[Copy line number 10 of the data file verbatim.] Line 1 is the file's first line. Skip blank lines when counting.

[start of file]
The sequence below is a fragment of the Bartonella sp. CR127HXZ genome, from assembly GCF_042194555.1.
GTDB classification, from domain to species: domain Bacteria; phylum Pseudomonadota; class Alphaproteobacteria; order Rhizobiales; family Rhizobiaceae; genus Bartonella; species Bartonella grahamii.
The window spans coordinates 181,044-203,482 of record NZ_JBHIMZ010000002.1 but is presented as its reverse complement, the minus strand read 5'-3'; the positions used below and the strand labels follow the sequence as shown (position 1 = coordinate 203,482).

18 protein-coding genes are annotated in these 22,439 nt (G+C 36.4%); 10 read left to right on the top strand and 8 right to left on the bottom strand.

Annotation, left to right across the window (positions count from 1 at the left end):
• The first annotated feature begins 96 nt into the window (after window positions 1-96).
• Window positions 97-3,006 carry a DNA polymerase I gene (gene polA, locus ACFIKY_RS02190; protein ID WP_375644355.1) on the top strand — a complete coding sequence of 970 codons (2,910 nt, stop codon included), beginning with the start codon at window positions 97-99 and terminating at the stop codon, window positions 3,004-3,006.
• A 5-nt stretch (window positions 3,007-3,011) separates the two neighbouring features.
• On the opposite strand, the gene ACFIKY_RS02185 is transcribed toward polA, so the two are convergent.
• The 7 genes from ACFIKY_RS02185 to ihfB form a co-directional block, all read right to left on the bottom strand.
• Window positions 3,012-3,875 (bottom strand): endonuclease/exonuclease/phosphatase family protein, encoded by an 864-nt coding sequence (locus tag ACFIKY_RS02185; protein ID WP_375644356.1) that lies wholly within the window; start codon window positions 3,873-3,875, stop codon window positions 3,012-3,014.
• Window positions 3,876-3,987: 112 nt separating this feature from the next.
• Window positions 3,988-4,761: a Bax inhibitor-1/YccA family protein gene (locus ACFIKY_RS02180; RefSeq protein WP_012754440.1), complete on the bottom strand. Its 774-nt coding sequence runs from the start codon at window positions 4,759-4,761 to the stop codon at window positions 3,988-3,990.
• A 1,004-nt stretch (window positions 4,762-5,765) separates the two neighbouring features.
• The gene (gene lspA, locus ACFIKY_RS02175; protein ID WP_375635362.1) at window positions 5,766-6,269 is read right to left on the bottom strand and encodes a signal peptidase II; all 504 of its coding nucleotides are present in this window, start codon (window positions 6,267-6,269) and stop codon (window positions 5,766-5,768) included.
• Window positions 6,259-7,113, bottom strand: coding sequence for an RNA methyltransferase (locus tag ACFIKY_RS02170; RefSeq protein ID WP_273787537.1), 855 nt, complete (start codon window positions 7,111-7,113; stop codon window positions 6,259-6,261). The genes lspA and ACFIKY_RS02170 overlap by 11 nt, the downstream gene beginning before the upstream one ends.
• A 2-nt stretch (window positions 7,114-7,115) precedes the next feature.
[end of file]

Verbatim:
• The 7 genes from ACFIKY_RS02185 to ihfB form a co-directional block, all read right to left on the bottom strand.